Moreover, the Rams rebounded to return to the postseason in 1988 and ’89, getting all the way to the NFC Championship game in the latter season, before falling into a steep decline that wouldn’t be reversed until the franchise was in St. Louis. The cache of draft choices obtained in the Dickerson deal failed to translate into longer-term success.
October 30, 2009
The Week 8 matchup on October 30, 2005 at Giants Stadium between the Giants and Washington Redskins featured two 4-2 teams sitting atop the NFC East standings (along with the Philadelphia Eagles). A layer of poignancy was added to what was already a key division showdown by the death five days previously of Wellington Mara, the 89-year-old co-owner of the franchise.
What resulted was a lopsided 36-0 beating of the Redskins by the emotionally charged Giants, led by running back Tiki Barber’s 206 yards on the ground over just three quarters of action. The defense, which had been subpar in previous weeks, rose to the occasion in this game, shutting out Washington in decisive style, including three turnovers forced in their first 11 possessions. The Redskins managed just 125 total yards and 7 first downs.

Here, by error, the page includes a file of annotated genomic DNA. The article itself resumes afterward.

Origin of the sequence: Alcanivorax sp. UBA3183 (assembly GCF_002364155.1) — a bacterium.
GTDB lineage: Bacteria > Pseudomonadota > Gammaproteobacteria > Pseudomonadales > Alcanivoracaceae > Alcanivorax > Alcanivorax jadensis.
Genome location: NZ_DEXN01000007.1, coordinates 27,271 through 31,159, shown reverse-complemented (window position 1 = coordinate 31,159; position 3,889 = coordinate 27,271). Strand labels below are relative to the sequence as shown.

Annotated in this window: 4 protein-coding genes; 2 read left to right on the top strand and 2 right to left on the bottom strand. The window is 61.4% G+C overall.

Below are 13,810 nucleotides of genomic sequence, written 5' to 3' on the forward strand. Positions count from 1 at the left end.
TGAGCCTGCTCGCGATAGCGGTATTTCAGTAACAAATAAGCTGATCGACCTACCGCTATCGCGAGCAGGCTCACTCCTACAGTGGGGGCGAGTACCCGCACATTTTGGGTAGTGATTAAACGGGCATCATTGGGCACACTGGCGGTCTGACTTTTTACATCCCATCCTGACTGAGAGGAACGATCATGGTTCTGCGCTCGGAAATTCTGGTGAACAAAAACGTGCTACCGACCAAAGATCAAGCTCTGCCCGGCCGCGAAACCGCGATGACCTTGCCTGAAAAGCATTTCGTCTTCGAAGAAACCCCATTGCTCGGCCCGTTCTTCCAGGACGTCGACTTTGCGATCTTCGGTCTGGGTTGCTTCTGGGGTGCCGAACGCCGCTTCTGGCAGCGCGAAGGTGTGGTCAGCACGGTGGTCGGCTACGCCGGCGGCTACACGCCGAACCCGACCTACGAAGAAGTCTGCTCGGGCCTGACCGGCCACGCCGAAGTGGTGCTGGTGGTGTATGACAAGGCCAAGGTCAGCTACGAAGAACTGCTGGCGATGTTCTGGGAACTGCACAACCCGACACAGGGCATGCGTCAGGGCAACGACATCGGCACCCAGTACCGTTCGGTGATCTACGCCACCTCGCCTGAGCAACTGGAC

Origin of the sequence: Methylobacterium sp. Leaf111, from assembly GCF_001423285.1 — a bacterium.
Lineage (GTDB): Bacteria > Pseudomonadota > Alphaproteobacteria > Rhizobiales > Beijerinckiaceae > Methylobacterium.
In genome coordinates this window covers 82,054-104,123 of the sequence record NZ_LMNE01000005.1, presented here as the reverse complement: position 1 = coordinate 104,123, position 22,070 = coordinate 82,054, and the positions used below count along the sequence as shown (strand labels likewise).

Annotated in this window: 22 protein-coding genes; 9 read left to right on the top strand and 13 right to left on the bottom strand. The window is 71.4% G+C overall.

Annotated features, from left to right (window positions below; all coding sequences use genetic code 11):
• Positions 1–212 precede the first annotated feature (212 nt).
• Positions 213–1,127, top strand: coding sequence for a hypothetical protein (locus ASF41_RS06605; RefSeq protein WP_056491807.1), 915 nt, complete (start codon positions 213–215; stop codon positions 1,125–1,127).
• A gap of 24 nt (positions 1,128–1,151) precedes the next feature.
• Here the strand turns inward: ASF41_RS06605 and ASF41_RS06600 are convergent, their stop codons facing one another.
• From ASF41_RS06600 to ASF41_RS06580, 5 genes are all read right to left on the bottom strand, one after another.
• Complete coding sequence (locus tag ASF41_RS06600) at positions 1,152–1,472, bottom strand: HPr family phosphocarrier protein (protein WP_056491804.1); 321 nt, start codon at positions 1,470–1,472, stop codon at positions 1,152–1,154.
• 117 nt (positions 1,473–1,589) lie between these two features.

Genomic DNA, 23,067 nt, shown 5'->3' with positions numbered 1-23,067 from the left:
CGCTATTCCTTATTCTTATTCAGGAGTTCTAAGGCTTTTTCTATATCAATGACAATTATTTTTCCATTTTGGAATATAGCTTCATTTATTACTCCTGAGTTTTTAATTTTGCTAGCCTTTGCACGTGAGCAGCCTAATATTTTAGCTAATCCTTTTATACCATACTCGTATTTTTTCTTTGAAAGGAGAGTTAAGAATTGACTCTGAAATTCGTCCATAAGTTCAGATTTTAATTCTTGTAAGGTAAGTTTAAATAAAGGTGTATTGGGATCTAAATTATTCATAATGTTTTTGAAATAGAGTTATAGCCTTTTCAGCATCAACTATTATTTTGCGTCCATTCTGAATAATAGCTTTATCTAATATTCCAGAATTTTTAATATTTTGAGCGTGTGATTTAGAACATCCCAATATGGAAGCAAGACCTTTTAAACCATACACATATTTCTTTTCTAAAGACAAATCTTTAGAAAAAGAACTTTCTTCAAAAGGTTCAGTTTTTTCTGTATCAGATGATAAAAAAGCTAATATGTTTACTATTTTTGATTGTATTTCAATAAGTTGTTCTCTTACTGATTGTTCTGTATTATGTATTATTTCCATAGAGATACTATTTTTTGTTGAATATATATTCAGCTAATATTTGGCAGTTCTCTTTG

But it was Barber who spurred the win, running 57 yards on the first play from scrimmage to set up the initial score (a 39-yard field goal by Jay Feely). It wasn’t his longest run of the day; he went 59 yards in the second quarter to set up a short touchdown by RB Brandon Jacobs. Barber’s 24th and final carry of the game, late in the third quarter, resulted in his lone touchdown of the day and he handed the ball to one of Wellington Mara’s grandchildren before exiting.